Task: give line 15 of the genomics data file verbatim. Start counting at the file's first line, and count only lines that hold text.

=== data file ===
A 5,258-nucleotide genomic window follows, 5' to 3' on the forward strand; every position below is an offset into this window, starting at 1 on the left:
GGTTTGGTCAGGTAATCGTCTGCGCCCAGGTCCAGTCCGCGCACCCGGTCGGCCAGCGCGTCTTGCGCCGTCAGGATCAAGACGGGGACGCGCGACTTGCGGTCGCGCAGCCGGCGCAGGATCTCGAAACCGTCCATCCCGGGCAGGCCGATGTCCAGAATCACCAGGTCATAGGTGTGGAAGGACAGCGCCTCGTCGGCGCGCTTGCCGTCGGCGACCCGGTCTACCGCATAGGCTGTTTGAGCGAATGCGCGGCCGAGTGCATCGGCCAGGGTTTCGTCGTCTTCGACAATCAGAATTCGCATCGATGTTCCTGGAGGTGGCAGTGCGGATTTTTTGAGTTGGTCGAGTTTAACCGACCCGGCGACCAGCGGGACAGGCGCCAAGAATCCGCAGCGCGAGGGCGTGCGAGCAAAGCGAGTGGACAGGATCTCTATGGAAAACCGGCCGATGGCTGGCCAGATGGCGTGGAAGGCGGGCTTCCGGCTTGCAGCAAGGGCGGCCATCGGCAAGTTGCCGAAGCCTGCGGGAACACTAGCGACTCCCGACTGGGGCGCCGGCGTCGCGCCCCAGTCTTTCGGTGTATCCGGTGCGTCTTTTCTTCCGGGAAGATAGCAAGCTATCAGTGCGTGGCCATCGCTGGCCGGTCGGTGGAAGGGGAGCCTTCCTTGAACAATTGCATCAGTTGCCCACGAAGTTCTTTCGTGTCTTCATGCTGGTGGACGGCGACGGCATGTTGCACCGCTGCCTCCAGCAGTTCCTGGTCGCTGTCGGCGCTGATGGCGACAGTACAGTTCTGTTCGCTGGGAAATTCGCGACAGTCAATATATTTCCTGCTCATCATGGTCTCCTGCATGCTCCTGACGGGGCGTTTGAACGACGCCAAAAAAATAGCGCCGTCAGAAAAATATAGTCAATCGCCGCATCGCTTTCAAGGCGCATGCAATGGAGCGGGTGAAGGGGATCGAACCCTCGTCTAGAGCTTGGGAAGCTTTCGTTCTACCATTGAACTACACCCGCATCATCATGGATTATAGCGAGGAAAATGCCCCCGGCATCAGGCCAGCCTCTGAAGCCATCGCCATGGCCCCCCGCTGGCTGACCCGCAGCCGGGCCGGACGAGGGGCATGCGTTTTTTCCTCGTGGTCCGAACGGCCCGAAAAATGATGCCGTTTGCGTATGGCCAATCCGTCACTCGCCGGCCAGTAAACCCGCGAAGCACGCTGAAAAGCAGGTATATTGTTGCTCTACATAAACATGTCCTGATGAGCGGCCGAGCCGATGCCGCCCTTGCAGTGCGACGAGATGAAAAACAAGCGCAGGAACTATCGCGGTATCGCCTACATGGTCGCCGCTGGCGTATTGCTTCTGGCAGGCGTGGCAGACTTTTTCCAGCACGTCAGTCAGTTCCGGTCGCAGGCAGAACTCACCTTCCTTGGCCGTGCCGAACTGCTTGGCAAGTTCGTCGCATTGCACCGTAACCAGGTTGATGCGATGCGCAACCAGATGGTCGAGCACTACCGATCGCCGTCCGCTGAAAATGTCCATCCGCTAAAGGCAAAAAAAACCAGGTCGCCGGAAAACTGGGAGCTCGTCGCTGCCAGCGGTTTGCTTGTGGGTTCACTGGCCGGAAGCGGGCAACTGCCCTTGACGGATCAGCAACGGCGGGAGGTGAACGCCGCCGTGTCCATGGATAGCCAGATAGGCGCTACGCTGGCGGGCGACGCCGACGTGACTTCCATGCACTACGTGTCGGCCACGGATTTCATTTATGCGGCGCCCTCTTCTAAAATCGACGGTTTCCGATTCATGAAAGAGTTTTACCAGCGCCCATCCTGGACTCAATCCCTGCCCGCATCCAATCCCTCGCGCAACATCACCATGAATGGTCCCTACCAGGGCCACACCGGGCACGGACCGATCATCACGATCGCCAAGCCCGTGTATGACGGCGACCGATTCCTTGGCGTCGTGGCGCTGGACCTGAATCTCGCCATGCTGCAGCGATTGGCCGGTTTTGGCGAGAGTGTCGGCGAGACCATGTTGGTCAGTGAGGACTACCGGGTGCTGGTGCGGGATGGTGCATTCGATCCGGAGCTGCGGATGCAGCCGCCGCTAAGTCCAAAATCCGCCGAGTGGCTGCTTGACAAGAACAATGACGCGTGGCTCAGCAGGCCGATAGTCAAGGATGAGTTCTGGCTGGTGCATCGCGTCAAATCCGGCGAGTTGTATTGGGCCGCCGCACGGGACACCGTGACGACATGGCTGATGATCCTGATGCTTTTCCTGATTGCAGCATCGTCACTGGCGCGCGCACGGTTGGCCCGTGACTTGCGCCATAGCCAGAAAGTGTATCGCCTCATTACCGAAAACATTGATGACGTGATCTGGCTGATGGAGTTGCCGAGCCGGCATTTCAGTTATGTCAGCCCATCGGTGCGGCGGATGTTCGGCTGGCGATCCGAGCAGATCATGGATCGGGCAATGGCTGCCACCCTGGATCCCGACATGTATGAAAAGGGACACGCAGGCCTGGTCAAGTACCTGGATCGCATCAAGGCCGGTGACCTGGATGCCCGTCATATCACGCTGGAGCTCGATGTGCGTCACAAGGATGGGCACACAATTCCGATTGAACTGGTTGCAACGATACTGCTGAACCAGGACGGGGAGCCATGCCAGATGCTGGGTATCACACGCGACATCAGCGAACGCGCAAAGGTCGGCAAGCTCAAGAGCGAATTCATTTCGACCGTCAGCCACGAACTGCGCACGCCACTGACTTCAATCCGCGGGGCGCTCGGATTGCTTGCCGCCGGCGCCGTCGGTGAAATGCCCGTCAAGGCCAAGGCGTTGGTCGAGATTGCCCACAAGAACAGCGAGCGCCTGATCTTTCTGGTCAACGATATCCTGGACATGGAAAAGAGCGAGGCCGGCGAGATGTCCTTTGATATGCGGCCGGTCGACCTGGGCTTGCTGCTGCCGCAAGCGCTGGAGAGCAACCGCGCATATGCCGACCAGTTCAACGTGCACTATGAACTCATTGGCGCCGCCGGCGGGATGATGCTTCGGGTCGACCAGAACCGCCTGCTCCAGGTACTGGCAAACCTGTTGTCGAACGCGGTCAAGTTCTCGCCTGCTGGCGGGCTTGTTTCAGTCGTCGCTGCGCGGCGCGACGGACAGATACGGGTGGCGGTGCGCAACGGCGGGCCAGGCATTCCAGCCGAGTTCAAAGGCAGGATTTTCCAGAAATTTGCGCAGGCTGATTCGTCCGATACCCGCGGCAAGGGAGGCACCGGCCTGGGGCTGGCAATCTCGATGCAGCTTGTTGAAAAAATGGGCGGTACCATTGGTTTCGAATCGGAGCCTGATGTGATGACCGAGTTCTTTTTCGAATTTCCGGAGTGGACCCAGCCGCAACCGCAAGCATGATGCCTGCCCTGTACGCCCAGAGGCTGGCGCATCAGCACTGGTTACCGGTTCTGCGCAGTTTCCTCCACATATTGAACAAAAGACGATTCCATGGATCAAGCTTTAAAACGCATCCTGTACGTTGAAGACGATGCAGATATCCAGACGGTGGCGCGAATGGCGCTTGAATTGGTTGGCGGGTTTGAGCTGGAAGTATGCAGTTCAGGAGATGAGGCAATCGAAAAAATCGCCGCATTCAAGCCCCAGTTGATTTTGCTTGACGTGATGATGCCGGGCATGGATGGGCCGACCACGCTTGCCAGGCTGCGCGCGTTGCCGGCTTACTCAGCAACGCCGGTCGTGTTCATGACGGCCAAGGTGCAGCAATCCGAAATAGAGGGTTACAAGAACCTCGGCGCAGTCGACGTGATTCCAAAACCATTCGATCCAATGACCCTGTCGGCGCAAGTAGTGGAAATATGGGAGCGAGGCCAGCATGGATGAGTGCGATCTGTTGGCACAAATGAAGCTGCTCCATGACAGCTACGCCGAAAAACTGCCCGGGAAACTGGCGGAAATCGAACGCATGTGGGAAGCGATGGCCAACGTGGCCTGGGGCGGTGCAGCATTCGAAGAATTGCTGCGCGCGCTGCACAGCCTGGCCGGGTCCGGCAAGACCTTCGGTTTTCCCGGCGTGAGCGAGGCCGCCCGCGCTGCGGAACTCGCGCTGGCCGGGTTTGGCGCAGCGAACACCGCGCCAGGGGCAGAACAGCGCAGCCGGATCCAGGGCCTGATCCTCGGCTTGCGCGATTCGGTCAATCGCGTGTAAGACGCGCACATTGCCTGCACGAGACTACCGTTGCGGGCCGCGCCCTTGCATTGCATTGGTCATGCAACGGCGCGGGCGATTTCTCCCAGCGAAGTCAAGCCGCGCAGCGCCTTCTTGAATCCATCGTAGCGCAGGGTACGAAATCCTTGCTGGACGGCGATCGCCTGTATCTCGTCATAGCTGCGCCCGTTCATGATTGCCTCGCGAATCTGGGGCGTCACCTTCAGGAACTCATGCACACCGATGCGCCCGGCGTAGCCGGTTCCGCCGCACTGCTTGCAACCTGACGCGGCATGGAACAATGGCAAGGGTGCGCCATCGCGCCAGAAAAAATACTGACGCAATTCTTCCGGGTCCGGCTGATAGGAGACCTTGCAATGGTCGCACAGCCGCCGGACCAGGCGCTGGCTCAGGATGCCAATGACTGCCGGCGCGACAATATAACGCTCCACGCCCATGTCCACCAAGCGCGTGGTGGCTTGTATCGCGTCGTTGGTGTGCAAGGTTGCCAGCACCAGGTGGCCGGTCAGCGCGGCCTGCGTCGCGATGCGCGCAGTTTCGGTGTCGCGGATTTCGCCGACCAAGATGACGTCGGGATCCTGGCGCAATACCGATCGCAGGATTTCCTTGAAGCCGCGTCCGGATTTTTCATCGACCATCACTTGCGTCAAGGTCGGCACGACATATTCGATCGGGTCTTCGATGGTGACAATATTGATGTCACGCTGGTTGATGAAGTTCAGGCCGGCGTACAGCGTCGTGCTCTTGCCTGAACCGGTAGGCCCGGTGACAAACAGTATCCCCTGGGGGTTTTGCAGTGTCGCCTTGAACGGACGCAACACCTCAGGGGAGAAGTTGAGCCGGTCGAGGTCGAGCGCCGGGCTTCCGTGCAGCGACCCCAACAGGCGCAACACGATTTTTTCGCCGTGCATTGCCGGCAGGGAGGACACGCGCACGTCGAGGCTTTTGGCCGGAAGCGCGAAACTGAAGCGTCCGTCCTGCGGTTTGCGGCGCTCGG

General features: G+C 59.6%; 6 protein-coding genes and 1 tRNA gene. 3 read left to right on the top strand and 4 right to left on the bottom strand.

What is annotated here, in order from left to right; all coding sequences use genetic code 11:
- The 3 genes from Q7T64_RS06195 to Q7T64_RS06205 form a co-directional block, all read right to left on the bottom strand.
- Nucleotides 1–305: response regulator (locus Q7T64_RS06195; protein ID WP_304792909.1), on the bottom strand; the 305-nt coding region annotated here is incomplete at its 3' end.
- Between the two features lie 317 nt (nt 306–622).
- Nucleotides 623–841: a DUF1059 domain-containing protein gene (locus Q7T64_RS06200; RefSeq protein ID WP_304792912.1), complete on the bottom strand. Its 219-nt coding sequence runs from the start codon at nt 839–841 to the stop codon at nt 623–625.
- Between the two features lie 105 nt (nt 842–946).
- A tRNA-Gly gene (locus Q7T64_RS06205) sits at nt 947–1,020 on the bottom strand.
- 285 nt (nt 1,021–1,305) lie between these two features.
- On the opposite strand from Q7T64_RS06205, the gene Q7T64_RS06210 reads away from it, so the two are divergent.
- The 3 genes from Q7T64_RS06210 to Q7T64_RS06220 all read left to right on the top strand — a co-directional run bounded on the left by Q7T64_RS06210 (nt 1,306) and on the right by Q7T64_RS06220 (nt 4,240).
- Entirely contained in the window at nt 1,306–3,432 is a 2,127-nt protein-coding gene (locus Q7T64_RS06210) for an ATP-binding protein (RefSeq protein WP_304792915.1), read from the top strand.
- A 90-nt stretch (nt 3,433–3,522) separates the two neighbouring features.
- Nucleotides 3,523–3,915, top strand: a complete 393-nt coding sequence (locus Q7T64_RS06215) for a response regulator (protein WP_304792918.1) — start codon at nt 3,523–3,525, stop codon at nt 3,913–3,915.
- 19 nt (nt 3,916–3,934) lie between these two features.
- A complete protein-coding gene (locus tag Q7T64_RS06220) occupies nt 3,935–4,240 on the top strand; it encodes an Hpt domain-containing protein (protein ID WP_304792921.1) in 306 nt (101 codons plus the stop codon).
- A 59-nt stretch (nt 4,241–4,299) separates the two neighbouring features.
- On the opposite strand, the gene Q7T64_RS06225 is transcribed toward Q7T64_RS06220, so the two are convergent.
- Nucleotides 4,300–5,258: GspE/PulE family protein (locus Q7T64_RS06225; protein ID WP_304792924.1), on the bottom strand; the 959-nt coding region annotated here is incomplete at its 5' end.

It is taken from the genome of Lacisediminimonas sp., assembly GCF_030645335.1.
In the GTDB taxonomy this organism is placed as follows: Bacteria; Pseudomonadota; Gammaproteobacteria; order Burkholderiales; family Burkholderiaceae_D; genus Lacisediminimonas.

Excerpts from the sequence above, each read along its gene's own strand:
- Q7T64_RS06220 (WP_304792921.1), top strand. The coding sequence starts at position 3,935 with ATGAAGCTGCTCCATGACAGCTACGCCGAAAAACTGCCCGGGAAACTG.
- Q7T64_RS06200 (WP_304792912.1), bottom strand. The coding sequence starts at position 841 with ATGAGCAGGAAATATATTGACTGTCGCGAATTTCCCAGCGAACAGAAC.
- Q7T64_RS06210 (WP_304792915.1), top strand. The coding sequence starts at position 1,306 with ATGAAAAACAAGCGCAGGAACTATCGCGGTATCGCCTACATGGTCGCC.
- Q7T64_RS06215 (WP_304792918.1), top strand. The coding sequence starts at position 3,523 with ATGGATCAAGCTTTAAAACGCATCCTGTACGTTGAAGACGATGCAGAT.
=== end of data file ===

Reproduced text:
- A 90-nt stretch (nt 3,433–3,522) separates the two neighbouring features.